Title: Gilgamesh: A New English Version
Author: Unknown
“Translator”: Stephen Mitchell
Genre: Ancient Narrative Poetry
Pages: 292
Rating: 4 of 5

Last year I read a version of the Gilgamesh Epic by Herbert Mason that amounted to a heavily edited retelling. I found it disappointing because there was no way of knowing the actual extent of the author’s editing and personal interpretation (a review of that version can be found here).

The main text of this version was similarly functional (thought-for-thought rather than word-for-word), as Stephen Mitchell is working off other people’s word-for-word English translations rather than consulting the ancient languages himself. However, he is careful to note where his text becomes especially interpretive. In copious endnotes he carefully cites which specific versions of the epic he is working off in a given section and provides a woodenly literal translation of difficult passage where he resorted to heavy paraphrasing or speculation. To me, this made all the difference in the world…I now feel like I have read a valid translation of Gilgamesh, not just some scholar’s “here’s what I think you should get out of this” paraphrase.

Along with translation notes, Mitchell offers commentary on the cultural setting, comparison to stories found in Genesis, and similar background. I question some of his interpretations at this point, but found much of it to be helpful as well.

If you’re not the kind of person who is into scholarly footnotes, I think that this is still a great version for reading the poem itself. You get a feel for the broad Gilgamesh tradition (including some of the bemusing and inconsistent bits “smoothed out” [i.e. omitted] by Mason) and Mitchell’s phrasing captures the great emotional depth in the timeless friendship and loss of Gilgamesh and Enkidu in a way that doesn’t come across well in a woodenly literal translations. Don’t expect a happy story. Mitchell aptly refers to this as “the epic of the fear of death,” and to me its despair over human mortality offers a sobering contrast to the “living hope” found in Christianity.

**Addendum: I forgot to mention that in the lengthy introduction Mitchell practically tells the whole story of the poem mixed in with his cultural commentary, so depending on your preferences you may want to read the poem and then come back to the introduction (or skip it entirely since a lot of the most important info is repeated in the endnotes in more concise form).

5 thoughts on “The Granddaddy of Epic Poetry

  1. Gteat review. I’ve been meaning to read Gilgamesh for some time, and I would be interested to explore some of the comparisons to the Genesis stories.

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    1. Thanks! the most obvious Genesis comparison is the universal flood story…including the man in the boat releasing a raven and a dove/pigeon to test and see if the water had gone down. Another possible parallel is to identify Gilgamesh (king of Uruk known for monster-slaying and living a few generations after the flood) with Nimrod (king of Uruk, “a mighty hunter before the LORD,” and living a few generations after the flood).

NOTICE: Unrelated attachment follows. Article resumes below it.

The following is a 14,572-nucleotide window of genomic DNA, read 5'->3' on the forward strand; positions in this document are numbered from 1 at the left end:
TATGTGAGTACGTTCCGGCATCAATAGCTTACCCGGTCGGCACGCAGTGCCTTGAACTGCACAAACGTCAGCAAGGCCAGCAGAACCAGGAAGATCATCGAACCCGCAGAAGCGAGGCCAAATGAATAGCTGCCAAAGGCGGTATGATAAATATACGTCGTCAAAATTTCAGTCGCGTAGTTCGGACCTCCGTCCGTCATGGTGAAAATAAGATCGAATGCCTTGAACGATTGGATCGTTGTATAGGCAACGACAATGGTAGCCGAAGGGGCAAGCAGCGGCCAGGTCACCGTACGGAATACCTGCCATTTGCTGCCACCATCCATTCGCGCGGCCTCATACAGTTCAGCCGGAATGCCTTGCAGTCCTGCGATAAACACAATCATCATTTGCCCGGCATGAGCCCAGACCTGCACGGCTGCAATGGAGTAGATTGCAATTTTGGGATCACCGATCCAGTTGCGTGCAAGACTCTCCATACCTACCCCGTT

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  2. I’m trying to finish up another Malazan Book of the Fallen at the moment so I don’t think I have any room on my plate for a non-happy ending book.

    However, in a couple of years I would like to tackle this beast so I’m glad to see you reading various translations/editions so I have some idea of where to go or what to avoid.

    Do you think you’ll read any other translations? It sounds like this one worked well enough for you so you won’t be pursuing this any more but figured I’d better ask.

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    1. I gave up on Malazan…Cook’s Black Company is dark enough for me (and, aside from the recent sub-par entry doesn’t usually contain deliberate obfuscation).

      Gilgamesh is actually relatively short. Somewhere between half and two-thirds of the page count in this edition is introduction and notes and the poem is in large, widely-spaced typeface on the remaining pages.

      If I come across another edition cheap or in a library I might pick it up, but I have no immediately plans for hunting down another one. I may eventually try to find one that is a little more formal since both of the ones I have read were extremely functional (to the point of being paraphrase). It’s so hard to find the “sweet spot” on the formal-functional spectrum when it comes to poetry. In translating poetry there’s a much bigger tradeoff between precision and artistry than there is in prose.

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      1. Can’t blame you at all for giving up on Malazan. If it weren’t for Esslemont’s latest Ascendant trilogy, I’d be giving up on it as well. I am giving up on Erikson after this re-read through though.

        Good to know about other Gilgamesh editions and you. I won’t hold my breath waiting for you to review another 😉

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